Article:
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12

Inside Out

Key References: 1 Samuel 16:1-13; Patriarchs and Prophets, chap. 62, pp. 637-642; The Bible Story (1994), vol. 3, pp. 187-192; Our Beliefs, nos. 22, 18, 11

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“The Lord does not look at the things people look at. People look at the outward appearance, but the Lord looks at the heart” (1 Samuel 16:7).

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Heaven rejoices when we praise God wholeheartedly.

Have you ever met someone whom you felt could see inside you? Do you like what you see when you look inside yourself? Imagine David, the youngest of a large family.

David stroked the lamb on his lap, picked up his harp, and breathed deeply. It was good to be back with the sheep. He kept replaying yesterday’s events, trying to make sense of them.

David had been staring off into the distance when a messenger appeared in front of him bringing news. David learned that Samuel, the prophet was in town and had invited Jesse’s family to offer sacrifice with him. This is how the events had unfolded earlier that day:

Jesse, followed by his sons in order from oldest to youngest, filed into the place of sacrifice. When Samuel saw how the oldest carried himself, his eyes lit up. Surely, the Lord’s anointed stands here before the Lord, Samuel thought (1 Samuel 16:6).

The Lord had already told Samuel that Saul was no longer fit to be king. “Fill your horn with oil and be on your way,” God had commanded. “I am sending you to Jesse of Bethlehem. I have chosen one of his sons to be king.”

“How can I go?” asked Samuel. “If Saul hears about it, he will kill me.”

The Lord replied and said: “Take a heifer with you and say, ‘I have come to sacrifice to the Lord.’ Invite Jesse to the sacrifice, and I will show you what to do. You are to anoint for me the one I indicate” (verses 1-3).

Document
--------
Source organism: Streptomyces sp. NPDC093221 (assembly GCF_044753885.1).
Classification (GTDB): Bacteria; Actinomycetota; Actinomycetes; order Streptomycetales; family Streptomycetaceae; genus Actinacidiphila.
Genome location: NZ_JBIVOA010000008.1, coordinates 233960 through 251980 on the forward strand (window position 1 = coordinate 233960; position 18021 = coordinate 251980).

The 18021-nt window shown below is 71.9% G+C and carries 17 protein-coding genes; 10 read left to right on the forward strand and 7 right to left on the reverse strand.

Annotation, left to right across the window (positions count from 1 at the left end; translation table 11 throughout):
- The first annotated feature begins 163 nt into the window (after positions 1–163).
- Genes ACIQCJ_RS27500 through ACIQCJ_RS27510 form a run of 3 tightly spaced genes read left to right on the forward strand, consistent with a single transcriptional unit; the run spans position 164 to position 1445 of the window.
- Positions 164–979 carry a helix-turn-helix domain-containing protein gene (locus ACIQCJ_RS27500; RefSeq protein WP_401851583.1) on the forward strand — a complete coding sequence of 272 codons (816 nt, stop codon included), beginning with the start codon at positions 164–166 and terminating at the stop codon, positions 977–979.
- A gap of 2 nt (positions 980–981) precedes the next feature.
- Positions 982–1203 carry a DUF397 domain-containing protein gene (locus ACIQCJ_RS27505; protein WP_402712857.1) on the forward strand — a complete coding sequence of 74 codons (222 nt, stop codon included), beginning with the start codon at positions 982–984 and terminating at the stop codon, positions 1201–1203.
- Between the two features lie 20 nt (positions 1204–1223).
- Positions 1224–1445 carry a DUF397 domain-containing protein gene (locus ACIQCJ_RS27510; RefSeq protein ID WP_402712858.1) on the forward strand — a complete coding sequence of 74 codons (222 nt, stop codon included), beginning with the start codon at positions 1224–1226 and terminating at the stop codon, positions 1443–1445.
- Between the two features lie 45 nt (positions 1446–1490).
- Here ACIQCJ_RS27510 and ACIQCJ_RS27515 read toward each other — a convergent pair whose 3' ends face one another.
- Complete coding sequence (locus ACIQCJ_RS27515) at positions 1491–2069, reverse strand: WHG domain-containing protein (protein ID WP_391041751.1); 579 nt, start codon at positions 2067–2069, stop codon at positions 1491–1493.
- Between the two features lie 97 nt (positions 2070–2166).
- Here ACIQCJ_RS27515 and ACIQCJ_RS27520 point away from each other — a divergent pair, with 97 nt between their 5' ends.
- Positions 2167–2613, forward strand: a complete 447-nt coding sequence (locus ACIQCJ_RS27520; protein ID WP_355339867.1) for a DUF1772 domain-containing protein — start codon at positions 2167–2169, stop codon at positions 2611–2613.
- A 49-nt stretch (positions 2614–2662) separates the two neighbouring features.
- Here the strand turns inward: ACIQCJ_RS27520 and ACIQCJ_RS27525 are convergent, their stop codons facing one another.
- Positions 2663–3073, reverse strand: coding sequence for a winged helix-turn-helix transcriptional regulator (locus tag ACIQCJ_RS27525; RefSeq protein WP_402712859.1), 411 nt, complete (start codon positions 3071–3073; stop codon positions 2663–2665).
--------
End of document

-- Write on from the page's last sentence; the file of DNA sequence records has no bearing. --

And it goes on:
So Samuel had set out with a young cow for the sacrifice and his horn of oil for anointing. The elders were happy when he told them he had come to sacrifice.

As Eliab passed before Samuel, the prophet heard the Lord’s voice, “Do not consider his appearance or his height, for I have rejected him. The Lord does not look at the things people look at. People look at the outward appearance, but the Lord looks at the heart” (verse 7).

Samuel turned next to Aminadab, the second son of Jesse. “The Lord has not chosen this one, either,” Samuel said. Jesse called Shammah, the third oldest. “Nor has the Lord chosen this one,” said Samuel. After the last of the seven sons passed in front of Samuel, the prophet said, “The Lord has not chosen these.” Then he asked, “Are these all the sons you have?”

“There is still the youngest,” replied Jesse. “He is tending the sheep.” “Send for him,” Samuel ordered. “We will not sit down until he arrives” (verses 8-11).

That’s when the messenger brought the news to David that the prophet was waiting to see him. David was very surprised. Why would the prophet want to see him? he wondered. And who would guard his father’s sheep?

Just then the messenger took David’s staff and began to watch over the sheep. David hurried away to meet the prophet. As soon as Samuel saw David, he felt a glimmer of hope. David’s bronzed handsome face was flushed from running into town. Samuel could tell he was strong like his older brothers. But their resemblance ended there. There was a light in David’s eyes that seemed to come from deep within him. David wore an air of purity, innocence, courage, and kindness.

“Rise and anoint him,” God said to Samuel. “This is the one.”

Samuel pulled out his horn of oil.

When the prophet touched his head with the oil, David felt deeply moved that God had chosen him, a humble shepherd boy, and the youngest in his family, to one day rule the nation of Israel. His heart was full of joy, gratitude, and praise to God.

Now as David sat on the hill once more, he composed another song of praise to the Lord. He didn’t know what lay ahead of him, but he knew Who was with him.